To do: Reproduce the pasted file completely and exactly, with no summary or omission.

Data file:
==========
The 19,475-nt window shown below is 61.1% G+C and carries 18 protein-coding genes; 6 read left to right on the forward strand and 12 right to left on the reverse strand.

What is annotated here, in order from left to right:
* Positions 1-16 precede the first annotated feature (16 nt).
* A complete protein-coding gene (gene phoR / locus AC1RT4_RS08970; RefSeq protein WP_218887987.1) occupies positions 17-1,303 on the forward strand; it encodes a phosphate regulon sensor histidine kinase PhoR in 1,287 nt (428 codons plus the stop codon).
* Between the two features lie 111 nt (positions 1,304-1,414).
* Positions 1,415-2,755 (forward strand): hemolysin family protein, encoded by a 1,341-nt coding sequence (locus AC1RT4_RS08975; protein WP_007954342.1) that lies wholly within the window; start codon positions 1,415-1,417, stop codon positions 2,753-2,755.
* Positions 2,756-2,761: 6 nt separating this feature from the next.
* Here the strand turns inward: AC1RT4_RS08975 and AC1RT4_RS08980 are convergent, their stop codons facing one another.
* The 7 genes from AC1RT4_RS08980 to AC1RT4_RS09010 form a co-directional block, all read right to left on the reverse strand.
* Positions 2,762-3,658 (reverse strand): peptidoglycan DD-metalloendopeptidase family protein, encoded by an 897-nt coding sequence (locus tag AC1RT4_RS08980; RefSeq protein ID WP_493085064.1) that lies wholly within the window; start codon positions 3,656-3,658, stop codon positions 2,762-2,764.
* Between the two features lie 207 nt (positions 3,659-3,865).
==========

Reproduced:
The 19,475-nt window shown below is 61.1% G+C and carries 18 protein-coding genes; 6 read left to right on the forward strand and 12 right to left on the reverse strand.

What is annotated here, in order from left to right:
* Positions 1-16 precede the first annotated feature (16 nt).
* A complete protein-coding gene (gene phoR / locus AC1RT4_RS08970; RefSeq protein WP_218887987.1) occupies positions 17-1,303 on the forward strand; it encodes a phosphate regulon sensor histidine kinase PhoR in 1,287 nt (428 codons plus the stop codon).
* Between the two features lie 111 nt (positions 1,304-1,414).
* Positions 1,415-2,755 (forward strand): hemolysin family protein, encoded by a 1,341-nt coding sequence (locus AC1RT4_RS08975; protein WP_007954342.1) that lies wholly within the window; start codon positions 1,415-1,417, stop codon positions 2,753-2,755.
* Positions 2,756-2,761: 6 nt separating this feature from the next.
* Here the strand turns inward: AC1RT4_RS08975 and AC1RT4_RS08980 are convergent, their stop codons facing one another.
* The 7 genes from AC1RT4_RS08980 to AC1RT4_RS09010 form a co-directional block, all read right to left on the reverse strand.
* Positions 2,762-3,658 (reverse strand): peptidoglycan DD-metalloendopeptidase family protein, encoded by an 897-nt coding sequence (locus tag AC1RT4_RS08980; RefSeq protein ID WP_493085064.1) that lies wholly within the window; start codon positions 3,656-3,658, stop codon positions 2,762-2,764.
* Between the two features lie 207 nt (positions 3,659-3,865).